Once upon a time, SZA—née Solána Rowe—tended bar and worked at a Sephora. In 2013, though, having come to the attention of the higher-ups at Top Dawg Entertainment, she signed with TDE and released a mixtape, an album, and a song with Rihanna. And then she returned to Sephora.
At the end of April, SZA alleged that she had been racially profiled while shopping at a Calabasas branch of the beauty retailer: “Lmao Sandy Sephora location 614 Calabasas called security to make sure I wasn’t stealing . We had a long talk. U have a blessed day Sandy,” she wrote in a tweet. The gall, to call security on a former peer in beauty retail, let alone to call security on a current music superstar. “Can a bitch cop her fenty in peace er whut.” (Never fear: A month later, Rihanna swooped in with a Fenty gift card to permit her pal to do just that.) (But also why was SZA, one-time Fenty Beauty campaign star, shopping for Fenty Beauty like any other non-Fenty-Beauty-model shopper?) Sephora responded, via tweet, that it was “actively working with our teams to address the situation immediately.”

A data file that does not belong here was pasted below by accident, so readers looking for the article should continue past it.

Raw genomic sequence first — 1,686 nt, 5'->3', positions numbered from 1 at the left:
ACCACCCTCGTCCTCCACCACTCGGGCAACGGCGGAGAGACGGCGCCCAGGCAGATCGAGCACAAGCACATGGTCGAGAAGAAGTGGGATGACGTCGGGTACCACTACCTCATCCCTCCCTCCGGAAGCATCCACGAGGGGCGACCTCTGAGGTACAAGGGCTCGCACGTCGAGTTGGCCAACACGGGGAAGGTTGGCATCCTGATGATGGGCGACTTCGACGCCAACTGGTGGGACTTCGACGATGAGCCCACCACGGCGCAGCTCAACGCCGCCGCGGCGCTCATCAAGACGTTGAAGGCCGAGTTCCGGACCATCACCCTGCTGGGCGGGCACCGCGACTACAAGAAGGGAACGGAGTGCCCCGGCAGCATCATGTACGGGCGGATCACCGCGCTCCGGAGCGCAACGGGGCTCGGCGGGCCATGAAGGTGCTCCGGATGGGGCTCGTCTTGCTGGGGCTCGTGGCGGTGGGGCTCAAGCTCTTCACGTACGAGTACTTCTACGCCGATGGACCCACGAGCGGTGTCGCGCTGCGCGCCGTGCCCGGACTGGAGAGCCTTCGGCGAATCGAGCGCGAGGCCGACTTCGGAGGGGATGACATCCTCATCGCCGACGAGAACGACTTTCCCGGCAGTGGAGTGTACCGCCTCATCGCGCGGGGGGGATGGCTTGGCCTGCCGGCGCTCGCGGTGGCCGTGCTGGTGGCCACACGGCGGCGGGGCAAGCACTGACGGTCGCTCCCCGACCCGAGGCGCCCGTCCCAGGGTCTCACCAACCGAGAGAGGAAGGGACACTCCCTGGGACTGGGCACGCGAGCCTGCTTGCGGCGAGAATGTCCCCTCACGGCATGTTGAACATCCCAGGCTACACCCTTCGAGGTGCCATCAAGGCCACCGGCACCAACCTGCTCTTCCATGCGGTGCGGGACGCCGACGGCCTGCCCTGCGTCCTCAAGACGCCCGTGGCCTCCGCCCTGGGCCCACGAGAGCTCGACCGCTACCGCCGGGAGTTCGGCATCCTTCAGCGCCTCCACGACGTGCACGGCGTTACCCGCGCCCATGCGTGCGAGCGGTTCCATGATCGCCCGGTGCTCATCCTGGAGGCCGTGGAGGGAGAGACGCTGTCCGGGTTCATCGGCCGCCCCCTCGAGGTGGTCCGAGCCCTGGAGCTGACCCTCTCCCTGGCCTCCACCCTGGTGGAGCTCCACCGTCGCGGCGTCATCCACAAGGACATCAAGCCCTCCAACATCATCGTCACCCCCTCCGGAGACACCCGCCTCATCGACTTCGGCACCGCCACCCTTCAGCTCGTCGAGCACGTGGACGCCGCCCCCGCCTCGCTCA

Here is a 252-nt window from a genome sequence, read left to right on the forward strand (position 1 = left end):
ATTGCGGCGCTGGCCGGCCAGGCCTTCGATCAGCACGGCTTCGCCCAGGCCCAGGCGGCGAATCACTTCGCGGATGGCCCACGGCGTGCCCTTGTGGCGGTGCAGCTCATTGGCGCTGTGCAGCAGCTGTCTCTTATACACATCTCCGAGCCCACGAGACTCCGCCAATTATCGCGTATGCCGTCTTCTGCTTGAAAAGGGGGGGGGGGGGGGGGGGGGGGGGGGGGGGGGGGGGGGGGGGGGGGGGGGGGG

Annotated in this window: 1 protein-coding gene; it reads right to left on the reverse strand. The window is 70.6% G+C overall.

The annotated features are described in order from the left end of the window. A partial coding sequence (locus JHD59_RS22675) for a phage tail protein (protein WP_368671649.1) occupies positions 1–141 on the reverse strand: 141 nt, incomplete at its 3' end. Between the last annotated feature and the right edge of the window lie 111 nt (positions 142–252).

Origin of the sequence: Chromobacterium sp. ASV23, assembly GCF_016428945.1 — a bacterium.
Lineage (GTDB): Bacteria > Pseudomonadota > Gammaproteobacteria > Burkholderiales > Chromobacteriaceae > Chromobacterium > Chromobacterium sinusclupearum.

So here it is: This Wednesday, all Sephora’s U.S. stores will close for diversity training—“inclusivity workshops,” as a spokesperson told Reuters. She went on to explain that the closures are not “a response to any one event”; they’ve been in planning for months and are part of a wider initiative, not specifically a reaction to SZA’s tweet.
But that underscores a larger issue: The SZA incident did not occur in isolation. It gained traction online in part because of her existing social following, but it was not the first time Sephora employees have been accused of racial profiling, as Jezebel pointed out. In late 2017, a video depicting several black shoppers confronting a white employee who they said followed them around the store and pointed them out to a security guard went viral.
In any case, when called upon to do so, Sephora can take decisive action.